DEA delays kratom ban, more Senators object to process and ‘unintended consequences’
“The alkaloids have been known for over a decade to possess some modest opioid actions but their potential benefit for patients with chronic pain and substance dependence was overlooked in the (DEA) notice of intent to place the botanical chemicals in the same class as heroin, LSD and mescaline.”
Columbia associate research scientist, Andrew Kruegel, PhD, was specifically cited in the Booker-Gillibrand-Wyden letter to DEA as he led an 11-scientist letter of objection to kratom scheduling that was submitted to congressional representatives on September 2. Kruegel is also first author on a paper published in the Journal of the American Chemical Society in May showing the alkaloids in kratom act on opioid receptor signal transmission entirely differently than strong opioids such as morphine, fentanyl and oxycodone, posing less risk of respiratory depression.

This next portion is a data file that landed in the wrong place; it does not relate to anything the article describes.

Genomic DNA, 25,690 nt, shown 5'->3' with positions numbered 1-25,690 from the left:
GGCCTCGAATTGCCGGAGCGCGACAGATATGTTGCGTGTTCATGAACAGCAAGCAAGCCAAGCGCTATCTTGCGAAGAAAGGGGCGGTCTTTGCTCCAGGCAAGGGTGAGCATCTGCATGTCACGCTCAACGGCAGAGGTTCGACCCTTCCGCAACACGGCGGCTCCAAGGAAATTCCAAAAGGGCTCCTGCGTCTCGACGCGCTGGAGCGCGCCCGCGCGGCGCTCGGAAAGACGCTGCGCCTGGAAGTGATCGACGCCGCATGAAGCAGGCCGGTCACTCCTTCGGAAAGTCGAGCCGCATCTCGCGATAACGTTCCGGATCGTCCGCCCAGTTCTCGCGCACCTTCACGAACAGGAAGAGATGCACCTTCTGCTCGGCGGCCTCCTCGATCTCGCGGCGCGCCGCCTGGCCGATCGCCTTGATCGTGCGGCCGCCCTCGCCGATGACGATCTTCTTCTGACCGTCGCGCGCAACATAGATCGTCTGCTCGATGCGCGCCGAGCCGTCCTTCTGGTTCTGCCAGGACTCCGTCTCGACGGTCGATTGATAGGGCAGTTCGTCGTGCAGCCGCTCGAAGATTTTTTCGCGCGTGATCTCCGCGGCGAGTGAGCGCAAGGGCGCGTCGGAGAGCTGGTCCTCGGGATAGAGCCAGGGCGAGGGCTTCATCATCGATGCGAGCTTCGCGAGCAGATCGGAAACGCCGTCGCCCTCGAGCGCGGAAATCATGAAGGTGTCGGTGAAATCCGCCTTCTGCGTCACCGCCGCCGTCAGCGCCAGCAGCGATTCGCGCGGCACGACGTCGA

Original Article (Forbes):
DEA delays kratom ban, more Senators object to process and ‘unintended consequences’.
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